Take a rectangle of paper and fold it in half, and half again, to make four smaller rectangles. How many different ways can you fold it up?
This practical investigation invites you to make tessellating shapes in a similar way to the artist Escher.
Can you make the most extraordinary, the most amazing, the most unusual patterns/designs from these triangles which are made in a special way?
How many different cuboids can you make when you use four CDs or DVDs? How about using five, then six?
What is the greatest number of counters you can place on the grid below without four of them lying at the corners of a square?
Our 2008 Advent Calendar has a 'Making Maths' activity for every day in the run-up to Christmas.
In this challenge, you will work in a group to investigate circular fences enclosing trees that are planted in square or triangular arrangements.
The challenge for you is to make a string of six (or more!) graded cubes.
Where can you put the mirror across the square so that you can still "see" the whole square? How many different positions are possible?
How can you put five cereal packets together to make different shapes if you must put them face-to-face?
This was a problem for our birthday website. Can you use four of these pieces to form a square? How about making a square with all five pieces?
What happens to the area of a square if you double the length of the sides? Try the same thing with rectangles, diamonds and other shapes. How do the four smaller ones fit into the larger one?
Take 5 cubes of one colour and 2 of another colour. How many different ways can you join them if the 5 must touch the table and the 2 must not touch the table?
Take a counter and surround it by a ring of other counters that MUST touch two others. How many are needed?
Here is a version of the game 'Happy Families' for you to make and play.
We went to the cinema and decided to buy some bags of popcorn so we asked about the prices. Investigate how much popcorn each bag holds so find out which we might have bought.
Make a ball from triangles!
A group of children are discussing the height of a tall tree. How would you go about finding out its height?
NRICH December 2006 advent calendar - a new tangram for each day in the run-up to Christmas.
These practical challenges are all about making a 'tray' and covering it with paper.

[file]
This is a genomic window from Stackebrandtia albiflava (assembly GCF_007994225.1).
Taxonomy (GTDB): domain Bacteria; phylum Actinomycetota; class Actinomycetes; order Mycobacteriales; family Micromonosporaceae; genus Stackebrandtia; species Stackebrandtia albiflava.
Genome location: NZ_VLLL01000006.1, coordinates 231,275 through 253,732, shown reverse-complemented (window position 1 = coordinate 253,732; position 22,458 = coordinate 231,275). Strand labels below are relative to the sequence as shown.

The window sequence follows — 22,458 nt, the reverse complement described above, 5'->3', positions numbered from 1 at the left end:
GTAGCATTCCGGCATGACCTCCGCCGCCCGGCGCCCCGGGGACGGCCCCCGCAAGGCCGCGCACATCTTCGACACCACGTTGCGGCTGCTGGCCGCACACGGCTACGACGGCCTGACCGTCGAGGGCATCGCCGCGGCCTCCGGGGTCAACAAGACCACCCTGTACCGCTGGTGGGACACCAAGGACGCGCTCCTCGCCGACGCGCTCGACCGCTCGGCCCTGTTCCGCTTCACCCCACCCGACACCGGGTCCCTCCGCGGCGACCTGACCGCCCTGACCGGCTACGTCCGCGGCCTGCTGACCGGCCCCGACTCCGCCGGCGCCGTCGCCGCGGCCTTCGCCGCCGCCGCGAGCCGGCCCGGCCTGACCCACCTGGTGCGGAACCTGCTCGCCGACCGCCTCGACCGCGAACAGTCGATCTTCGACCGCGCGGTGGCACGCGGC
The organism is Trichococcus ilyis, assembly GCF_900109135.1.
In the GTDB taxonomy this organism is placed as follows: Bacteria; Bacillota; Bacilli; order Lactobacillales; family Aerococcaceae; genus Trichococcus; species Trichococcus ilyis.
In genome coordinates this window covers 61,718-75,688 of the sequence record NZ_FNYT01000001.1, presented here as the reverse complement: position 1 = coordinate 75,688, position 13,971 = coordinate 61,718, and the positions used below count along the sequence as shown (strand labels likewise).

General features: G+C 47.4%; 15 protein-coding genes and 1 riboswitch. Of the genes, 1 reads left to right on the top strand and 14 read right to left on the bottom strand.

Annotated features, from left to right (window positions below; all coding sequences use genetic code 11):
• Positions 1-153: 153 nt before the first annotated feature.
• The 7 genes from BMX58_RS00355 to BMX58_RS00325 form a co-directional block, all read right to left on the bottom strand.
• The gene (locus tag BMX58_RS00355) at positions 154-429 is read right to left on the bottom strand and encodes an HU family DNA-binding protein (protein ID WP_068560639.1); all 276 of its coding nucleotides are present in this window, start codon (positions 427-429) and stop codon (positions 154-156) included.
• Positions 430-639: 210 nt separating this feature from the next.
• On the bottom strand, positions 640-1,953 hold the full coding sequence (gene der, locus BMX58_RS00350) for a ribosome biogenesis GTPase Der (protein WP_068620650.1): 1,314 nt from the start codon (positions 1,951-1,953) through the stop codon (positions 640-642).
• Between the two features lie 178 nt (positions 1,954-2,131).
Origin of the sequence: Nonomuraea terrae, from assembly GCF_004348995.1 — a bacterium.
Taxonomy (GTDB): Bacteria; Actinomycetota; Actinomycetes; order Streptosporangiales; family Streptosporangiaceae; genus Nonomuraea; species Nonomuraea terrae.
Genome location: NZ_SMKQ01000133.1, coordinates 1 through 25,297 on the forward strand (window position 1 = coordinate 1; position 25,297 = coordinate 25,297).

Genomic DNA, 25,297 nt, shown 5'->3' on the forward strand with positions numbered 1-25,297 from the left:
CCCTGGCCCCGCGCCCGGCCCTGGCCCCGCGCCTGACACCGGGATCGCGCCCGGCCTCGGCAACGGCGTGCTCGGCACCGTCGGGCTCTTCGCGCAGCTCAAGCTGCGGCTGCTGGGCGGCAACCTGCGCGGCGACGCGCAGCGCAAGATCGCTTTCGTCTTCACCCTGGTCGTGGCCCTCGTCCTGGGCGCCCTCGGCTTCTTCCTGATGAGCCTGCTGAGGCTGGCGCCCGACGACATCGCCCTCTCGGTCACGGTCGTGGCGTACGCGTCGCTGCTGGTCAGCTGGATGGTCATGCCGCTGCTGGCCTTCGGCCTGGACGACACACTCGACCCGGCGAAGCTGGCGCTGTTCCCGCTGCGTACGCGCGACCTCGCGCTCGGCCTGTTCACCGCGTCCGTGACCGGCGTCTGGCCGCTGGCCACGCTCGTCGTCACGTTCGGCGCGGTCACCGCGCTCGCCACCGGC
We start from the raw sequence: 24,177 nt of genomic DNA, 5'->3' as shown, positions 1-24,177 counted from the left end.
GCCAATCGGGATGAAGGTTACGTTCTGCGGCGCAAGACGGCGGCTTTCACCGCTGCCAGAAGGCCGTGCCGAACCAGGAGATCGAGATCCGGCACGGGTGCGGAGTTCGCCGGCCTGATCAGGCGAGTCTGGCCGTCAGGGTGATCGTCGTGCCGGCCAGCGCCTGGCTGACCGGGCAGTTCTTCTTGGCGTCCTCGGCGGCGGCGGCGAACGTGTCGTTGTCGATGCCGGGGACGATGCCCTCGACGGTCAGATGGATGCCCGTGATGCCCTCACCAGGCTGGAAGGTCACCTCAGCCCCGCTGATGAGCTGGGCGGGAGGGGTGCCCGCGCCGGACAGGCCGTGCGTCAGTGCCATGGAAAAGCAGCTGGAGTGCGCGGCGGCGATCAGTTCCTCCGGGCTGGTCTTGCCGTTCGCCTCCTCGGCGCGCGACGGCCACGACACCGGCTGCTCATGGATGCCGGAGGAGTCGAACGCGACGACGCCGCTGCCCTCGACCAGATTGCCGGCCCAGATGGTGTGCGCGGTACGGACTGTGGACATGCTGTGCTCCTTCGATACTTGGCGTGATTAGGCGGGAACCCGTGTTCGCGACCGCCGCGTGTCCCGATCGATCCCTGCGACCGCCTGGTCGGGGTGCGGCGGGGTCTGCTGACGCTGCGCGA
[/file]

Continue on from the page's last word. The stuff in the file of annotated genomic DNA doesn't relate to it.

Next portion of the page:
These squares have been made from Cuisenaire rods. Can you describe the pattern? What would the next square look like?
In how many ways can you fit two of these yellow triangles together? Can you predict the number of ways two blue triangles can be fitted together?
Can you make the birds from the egg tangram?
What is the largest number of circles we can fit into the frame without them overlapping? How do you know? What will happen if you try the other shapes?
An activity making various patterns with 2 x 1 rectangular tiles.
If these balls are put on a line with each ball touching the one in front and the one behind, which arrangement makes the shortest line of balls?
Can you create more models that follow these rules?
Using different numbers of sticks, how many different triangles are you able to make? Can you make any rules about the numbers of sticks that make the most triangles?
Looking at the picture of this Jomista Mat, can you decribe what you see? Why not try and make one yourself?
Can you recreate this Indian screen pattern? Can you make up similar patterns of your own?
This practical problem challenges you to create shapes and patterns with two different types of triangle. You could even try overlapping them.
Follow the diagrams to make this patchwork piece, based on an octagon in a square.
Can you fit the tangram pieces into the outline of Little Fung at the table?
Can you fit the tangram pieces into the outline of the child walking home from school?
Can you fit the tangram pieces into the outlines of these clocks?
Can you fit the tangram pieces into the outlines of the lobster, yacht and cyclist?
Can you fit the tangram pieces into the outlines of the chairs?
Can you fit the tangram pieces into the outlines of Mai Ling and Chi Wing?
Can you fit the tangram pieces into the outline of this shape. How would you describe it?
Can you fit the tangram pieces into the outlines of these people?
Can you fit the tangram pieces into the outline of this brazier for roasting chestnuts?
Have a go at drawing these stars which use six points drawn around a circle. Perhaps you can create your own designs?
Can you fit the tangram pieces into the outline of this junk?
Can you fit the tangram pieces into the outline of this telephone?
Can you fit the tangram pieces into the outline of Little Ming playing the board game?
Kaia is sure that her father has worn a particular tie twice a week in at least five of the last ten weeks, but her father disagrees. Who do you think is right?
Can you fit the tangram pieces into the outline of Wai Ping, Wah Ming and Chi Wing?
Make a cube out of straws and have a go at this practical challenge.
Make new patterns from simple turning instructions. You can have a go using pencil and paper or with a floor robot.
This is a simple paper-folding activity that gives an intriguing result which you can then investigate further.